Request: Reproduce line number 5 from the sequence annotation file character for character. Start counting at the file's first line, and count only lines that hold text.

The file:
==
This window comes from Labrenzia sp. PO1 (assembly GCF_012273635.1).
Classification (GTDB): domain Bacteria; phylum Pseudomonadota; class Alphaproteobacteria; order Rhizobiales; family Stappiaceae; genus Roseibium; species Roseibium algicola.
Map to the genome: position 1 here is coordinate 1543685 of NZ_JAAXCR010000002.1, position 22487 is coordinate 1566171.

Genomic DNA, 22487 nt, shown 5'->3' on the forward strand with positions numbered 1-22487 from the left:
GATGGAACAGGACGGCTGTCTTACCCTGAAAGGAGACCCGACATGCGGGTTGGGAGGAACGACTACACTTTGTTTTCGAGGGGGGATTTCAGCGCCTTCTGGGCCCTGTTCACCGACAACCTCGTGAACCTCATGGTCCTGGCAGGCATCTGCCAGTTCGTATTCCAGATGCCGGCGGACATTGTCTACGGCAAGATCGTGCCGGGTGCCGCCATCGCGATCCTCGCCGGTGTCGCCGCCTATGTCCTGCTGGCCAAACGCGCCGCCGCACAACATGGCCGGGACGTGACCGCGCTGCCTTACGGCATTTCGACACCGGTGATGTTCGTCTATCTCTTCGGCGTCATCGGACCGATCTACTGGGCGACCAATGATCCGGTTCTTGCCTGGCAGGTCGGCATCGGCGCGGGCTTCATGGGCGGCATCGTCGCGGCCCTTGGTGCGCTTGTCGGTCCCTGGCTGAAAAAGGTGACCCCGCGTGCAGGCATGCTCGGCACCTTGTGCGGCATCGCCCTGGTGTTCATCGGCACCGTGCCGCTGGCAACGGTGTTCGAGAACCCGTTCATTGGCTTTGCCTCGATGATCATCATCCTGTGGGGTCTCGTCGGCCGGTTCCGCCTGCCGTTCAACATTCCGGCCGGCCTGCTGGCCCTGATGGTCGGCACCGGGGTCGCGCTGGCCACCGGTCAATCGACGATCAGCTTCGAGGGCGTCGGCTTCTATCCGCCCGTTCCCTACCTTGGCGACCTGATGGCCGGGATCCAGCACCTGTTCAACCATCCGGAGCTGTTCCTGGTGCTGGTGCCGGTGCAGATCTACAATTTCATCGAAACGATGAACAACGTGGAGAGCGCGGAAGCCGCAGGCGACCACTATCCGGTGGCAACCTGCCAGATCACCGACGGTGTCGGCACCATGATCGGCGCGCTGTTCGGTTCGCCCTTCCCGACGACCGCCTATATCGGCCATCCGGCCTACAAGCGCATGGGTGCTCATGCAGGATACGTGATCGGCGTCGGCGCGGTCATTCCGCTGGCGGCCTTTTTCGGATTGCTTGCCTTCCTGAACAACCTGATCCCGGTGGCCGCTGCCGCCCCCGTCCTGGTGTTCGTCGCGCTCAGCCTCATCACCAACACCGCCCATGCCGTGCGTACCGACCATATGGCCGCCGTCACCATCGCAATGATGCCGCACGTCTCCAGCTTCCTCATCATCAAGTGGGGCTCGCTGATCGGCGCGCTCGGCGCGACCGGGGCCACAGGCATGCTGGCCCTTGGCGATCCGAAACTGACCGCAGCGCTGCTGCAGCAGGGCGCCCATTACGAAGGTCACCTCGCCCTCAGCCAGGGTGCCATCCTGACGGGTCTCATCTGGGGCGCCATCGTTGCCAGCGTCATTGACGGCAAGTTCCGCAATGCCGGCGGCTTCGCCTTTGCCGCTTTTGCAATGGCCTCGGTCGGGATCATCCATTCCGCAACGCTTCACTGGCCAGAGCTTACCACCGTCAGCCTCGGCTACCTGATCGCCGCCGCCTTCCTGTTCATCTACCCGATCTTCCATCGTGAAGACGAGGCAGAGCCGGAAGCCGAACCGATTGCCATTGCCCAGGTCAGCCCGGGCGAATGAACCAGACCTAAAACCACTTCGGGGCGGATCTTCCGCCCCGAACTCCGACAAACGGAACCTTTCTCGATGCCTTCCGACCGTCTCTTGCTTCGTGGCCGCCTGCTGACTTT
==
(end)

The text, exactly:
GATGGAACAGGACGGCTGTCTTACCCTGAAAGGAGACCCGACATGCGGGTTGGGAGGAACGACTACACTTTGTTTTCGAGGGGGGATTTCAGCGCCTTCTGGGCCCTGTTCACCGACAACCTCGTGAACCTCATGGTCCTGGCAGGCATCTGCCAGTTCGTATTCCAGATGCCGGCGGACATTGTCTACGGCAAGATCGTGCCGGGTGCCGCCATCGCGATCCTCGCCGGTGTCGCCGCCTATGTCCTGCTGGCCAAACGCGCCGCCGCACAACATGGCCGGGACGTGACCGCGCTGCCTTACGGCATTTCGACACCGGTGATGTTCGTCTATCTCTTCGGCGTCATCGGACCGATCTACTGGGCGACCAATGATCCGGTTCTTGCCTGGCAGGTCGGCATCGGCGCGGGCTTCATGGGCGGCATCGTCGCGGCCCTTGGTGCGCTTGTCGGTCCCTGGCTGAAAAAGGTGACCCCGCGTGCAGGCATGCTCGGCACCTTGTGCGGCATCGCCCTGGTGTTCATCGGCACCGTGCCGCTGGCAACGGTGTTCGAGAACCCGTTCATTGGCTTTGCCTCGATGATCATCATCCTGTGGGGTCTCGTCGGCCGGTTCCGCCTGCCGTTCAACATTCCGGCCGGCCTGCTGGCCCTGATGGTCGGCACCGGGGTCGCGCTGGCCACCGGTCAATCGACGATCAGCTTCGAGGGCGTCGGCTTCTATCCGCCCGTTCCCTACCTTGGCGACCTGATGGCCGGGATCCAGCACCTGTTCAACCATCCGGAGCTGTTCCTGGTGCTGGTGCCGGTGCAGATCTACAATTTCATCGAAACGATGAACAACGTGGAGAGCGCGGAAGCCGCAGGCGACCACTATCCGGTGGCAACCTGCCAGATCACCGACGGTGTCGGCACCATGATCGGCGCGCTGTTCGGTTCGCCCTTCCCGACGACCGCCTATATCGGCCATCCGGCCTACAAGCGCATGGGTGCTCATGCAGGATACGTGATCGGCGTCGGCGCGGTCATTCCGCTGGCGGCCTTTTTCGGATTGCTTGCCTTCCTGAACAACCTGATCCCGGTGGCCGCTGCCGCCCCCGTCCTGGTGTTCGTCGCGCTCAGCCTCATCACCAACACCGCCCATGCCGTGCGTACCGACCATATGGCCGCCGTCACCATCGCAATGATGCCGCACGTCTCCAGCTTCCTCATCATCAAGTGGGGCTCGCTGATCGGCGCGCTCGGCGCGACCGGGGCCACAGGCATGCTGGCCCTTGGCGATCCGAAACTGACCGCAGCGCTGCTGCAGCAGGGCGCCCATTACGAAGGTCACCTCGCCCTCAGCCAGGGTGCCATCCTGACGGGTCTCATCTGGGGCGCCATCGTTGCCAGCGTCATTGACGGCAAGTTCCGCAATGCCGGCGGCTTCGCCTTTGCCGCTTTTGCAATGGCCTCGGTCGGGATCATCCATTCCGCAACGCTTCACTGGCCAGAGCTTACCACCGTCAGCCTCGGCTACCTGATCGCCGCCGCCTTCCTGTTCATCTACCCGATCTTCCATCGTGAAGACGAGGCAGAGCCGGAAGCCGAACCGATTGCCATTGCCCAGGTCAGCCCGGGCGAATGAACCAGACCTAAAACCACTTCGGGGCGGATCTTCCGCCCCGAACTCCGACAAACGGAACCTTTCTCGATGCCTTCCGACCGTCTCTTGCTTCGTGGCCGCCTGCTGACTTT